Finland No. 1, US sinks to 46th in global press freedom rankings

Olivier Knox
Yahoo News
Edward Snowden, displayed on television screens, asks a question to Russian President Vladimir Putin during a nationally televised question-and-answer session, in Moscow, Thursday, April 17, 2014. Speaking in a televised call-in show with the nation, Putin harshly criticized the West for trying to pull Ukraine into its orbit and said that people in eastern Ukraine have risen against the authorities in Kiev, who ignored their rights and legitimate demands. Putin also took a video question from National Security Agency leaker Edward Snowden, whom Russia granted asylum last year. Asked by Snowden about Russia's surveillance programs, Putin said that Russian special services also tap on communications in their fight against terrorism, but don't do it on such a massive scale as the U.S. (AP Photo/Pavel Golovkin)
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Edward Snowden, displayed on television screens, asks a question to Russian President Vladimir Putin during a nationally televised question-and-answer session, in Moscow, Thursday, April 17, 2014. Speaking in a televised call-in show with the nation, Putin harshly criticized the West for trying to pull Ukraine into its orbit and said that people in eastern Ukraine have risen against the authorities in Kiev, who ignored their rights and legitimate demands. Putin also took a video question from National Security Agency leaker Edward Snowden, whom Russia granted asylum last year. Asked by Snowden about Russia's surveillance programs, Putin said that Russian special services also tap on communications in their fight against terrorism, but don't do it on such a massive scale as the U.S. (AP Photo/Pavel Golovkin)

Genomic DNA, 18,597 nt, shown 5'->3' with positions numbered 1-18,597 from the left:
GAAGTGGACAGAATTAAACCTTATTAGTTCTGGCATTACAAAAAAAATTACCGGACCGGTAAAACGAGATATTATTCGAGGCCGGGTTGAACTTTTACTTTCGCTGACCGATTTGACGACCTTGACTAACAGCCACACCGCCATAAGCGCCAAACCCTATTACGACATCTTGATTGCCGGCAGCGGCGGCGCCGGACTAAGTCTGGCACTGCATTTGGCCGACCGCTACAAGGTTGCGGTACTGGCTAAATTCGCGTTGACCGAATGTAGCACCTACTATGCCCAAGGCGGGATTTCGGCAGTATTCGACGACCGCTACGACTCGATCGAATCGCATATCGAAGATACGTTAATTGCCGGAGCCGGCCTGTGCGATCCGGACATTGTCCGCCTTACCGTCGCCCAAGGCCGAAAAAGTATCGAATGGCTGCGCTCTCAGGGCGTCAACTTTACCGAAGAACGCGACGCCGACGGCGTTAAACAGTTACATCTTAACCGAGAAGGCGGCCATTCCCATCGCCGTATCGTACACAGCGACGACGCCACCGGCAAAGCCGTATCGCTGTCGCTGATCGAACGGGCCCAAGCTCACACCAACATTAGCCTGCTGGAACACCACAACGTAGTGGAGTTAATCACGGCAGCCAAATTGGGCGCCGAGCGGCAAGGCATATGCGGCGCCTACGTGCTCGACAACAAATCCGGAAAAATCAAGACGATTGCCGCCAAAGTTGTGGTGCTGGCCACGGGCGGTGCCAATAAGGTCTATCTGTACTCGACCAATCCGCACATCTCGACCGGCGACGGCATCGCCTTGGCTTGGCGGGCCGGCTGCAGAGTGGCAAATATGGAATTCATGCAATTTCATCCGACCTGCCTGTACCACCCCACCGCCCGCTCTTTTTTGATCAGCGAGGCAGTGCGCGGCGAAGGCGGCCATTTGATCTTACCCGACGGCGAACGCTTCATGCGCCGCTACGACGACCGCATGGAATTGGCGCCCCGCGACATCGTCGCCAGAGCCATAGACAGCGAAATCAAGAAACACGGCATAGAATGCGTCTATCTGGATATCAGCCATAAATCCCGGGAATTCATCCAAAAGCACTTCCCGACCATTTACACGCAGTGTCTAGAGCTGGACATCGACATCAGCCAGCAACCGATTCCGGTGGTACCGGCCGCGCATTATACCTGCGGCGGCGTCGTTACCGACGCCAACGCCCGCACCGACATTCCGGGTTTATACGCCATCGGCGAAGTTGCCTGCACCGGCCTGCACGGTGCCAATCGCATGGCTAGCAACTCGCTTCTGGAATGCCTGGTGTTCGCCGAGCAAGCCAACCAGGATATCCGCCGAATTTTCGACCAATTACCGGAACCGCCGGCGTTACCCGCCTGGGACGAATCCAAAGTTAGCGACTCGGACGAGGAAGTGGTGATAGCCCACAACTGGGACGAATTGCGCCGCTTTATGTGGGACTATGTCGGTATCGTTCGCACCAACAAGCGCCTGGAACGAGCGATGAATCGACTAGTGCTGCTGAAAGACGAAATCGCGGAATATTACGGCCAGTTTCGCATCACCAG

The United States did not live up to the promise of the First Amendment last year, “far from it,” sinking to 46th in global press freedom rankings, a respected international nonprofit group said Wednesday.

The U.S. plummeted 13 slots to 46th overall “amid increased efforts to track down whistle-blowers and the sources of leaks,” Reporters Without Borders warned in an annual report.

“The trial and conviction of Private Bradley Manning and the pursuit of NSA analyst Edward Snowden were warnings to all those thinking of assisting in the disclosure of sensitive information that would clearly be in the public interest,” the organization said.

The group, known by its French initials, RSF, also cited the Department of Justice’s seizure of Associated Press telephone records and a court’s pressure on New York Times reporter James Risen to testify against a CIA staffer accused of leaking classified information.

“The whistle-blower is clearly the enemy in the U.S.,” Delphine Halgand, who heads the RSF outpost in Washington, told Yahoo News. “Eight whistle-blowers have been charged under the Obama administration, the highest number of any administration, of all other administrations combined.”

It’s “a clear strategy of the administration” to “avoid any other version than the official version on what the administration is doing,” Halgand said.

Overall, RSF said in its report, “countries that pride themselves on being democracies and respecting the rule of law have not set an example, far from it.”

“Freedom of information is too often sacrificed to an overly broad and abusive interpretation of national security needs, marking a disturbing retreat from democratic practices. Investigative journalism often suffers as a result,” the group said.

So who does a better job than the U.S. of protecting press freedoms?

Here, in order of rank, starting with No. 1 Finland: Finland, the Netherlands, Norway, Luxembourg, Andorra, Liechtenstein, Denmark, Iceland, New Zealand, Sweden, Estonia, Austria, Czech Republic, Germany, Switzerland, Ireland, Jamaica, Canada, Poland, Slovakia, Costa Rica, Namibia, Belgium, Cape Verde, Cyprus, Uruguay, Ghana, Australia, Belize, Portugal, Suriname, Lithuania, Britain, Slovenia, Spain, Antigua and Barbuda, Latvia, El Salvador, France, Samoa, Botswana, South Africa, Trinidad and Tobago, Papua New Guinea and Romania.

Italy was 49th. Israel was 96th. Afghanistan was 128th. Russia was 148th. China was 175th.

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